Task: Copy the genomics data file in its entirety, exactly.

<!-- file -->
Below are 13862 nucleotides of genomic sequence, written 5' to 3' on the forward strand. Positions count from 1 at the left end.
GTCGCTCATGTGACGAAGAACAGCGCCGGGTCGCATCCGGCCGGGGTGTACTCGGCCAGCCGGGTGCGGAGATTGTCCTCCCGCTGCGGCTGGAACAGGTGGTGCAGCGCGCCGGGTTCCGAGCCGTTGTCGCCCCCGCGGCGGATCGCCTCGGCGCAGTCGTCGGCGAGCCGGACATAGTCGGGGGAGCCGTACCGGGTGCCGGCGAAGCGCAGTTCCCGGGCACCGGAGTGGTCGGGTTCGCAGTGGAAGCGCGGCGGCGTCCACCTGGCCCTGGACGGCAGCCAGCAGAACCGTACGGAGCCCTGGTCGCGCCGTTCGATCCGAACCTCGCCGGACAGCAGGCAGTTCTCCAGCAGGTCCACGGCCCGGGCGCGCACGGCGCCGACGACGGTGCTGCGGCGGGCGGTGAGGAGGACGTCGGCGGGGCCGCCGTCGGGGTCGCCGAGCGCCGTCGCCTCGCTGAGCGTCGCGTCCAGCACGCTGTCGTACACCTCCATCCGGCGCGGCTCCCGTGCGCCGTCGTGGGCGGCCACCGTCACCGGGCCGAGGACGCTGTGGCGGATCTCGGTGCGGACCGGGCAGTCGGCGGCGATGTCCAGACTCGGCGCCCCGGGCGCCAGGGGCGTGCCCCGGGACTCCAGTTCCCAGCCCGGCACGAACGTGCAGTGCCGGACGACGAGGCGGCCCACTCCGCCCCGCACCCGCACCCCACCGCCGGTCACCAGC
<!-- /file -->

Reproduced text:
Below are 13862 nucleotides of genomic sequence, written 5' to 3' on the forward strand. Positions count from 1 at the left end.
GTCGCTCATGTGACGAAGAACAGCGCCGGGTCGCATCCGGCCGGGGTGTACTCGGCCAGCCGGGTGCGGAGATTGTCCTCCCGCTGCGGCTGGAACAGGTGGTGCAGCGCGCCGGGTTCCGAGCCGTTGTCGCCCCCGCGGCGGATCGCCTCGGCGCAGTCGTCGGCGAGCCGGACATAGTCGGGGGAGCCGTACCGGGTGCCGGCGAAGCGCAGTTCCCGGGCACCGGAGTGGTCGGGTTCGCAGTGGAAGCGCGGCGGCGTCCACCTGGCCCTGGACGGCAGCCAGCAGAACCGTACGGAGCCCTGGTCGCGCCGTTCGATCCGAACCTCGCCGGACAGCAGGCAGTTCTCCAGCAGGTCCACGGCCCGGGCGCGCACGGCGCCGACGACGGTGCTGCGGCGGGCGGTGAGGAGGACGTCGGCGGGGCCGCCGTCGGGGTCGCCGAGCGCCGTCGCCTCGCTGAGCGTCGCGTCCAGCACGCTGTCGTACACCTCCATCCGGCGCGGCTCCCGTGCGCCGTCGTGGGCGGCCACCGTCACCGGGCCGAGGACGCTGTGGCGGATCTCGGTGCGGACCGGGCAGTCGGCGGCGATGTCCAGACTCGGCGCCCCGGGCGCCAGGGGCGTGCCCCGGGACTCCAGTTCCCAGCCCGGCACGAACGTGCAGTGCCGGACGACGAGGCGGCCCACTCCGCCCCGCACCCGCACCCCACCGCCGGTCACCAGC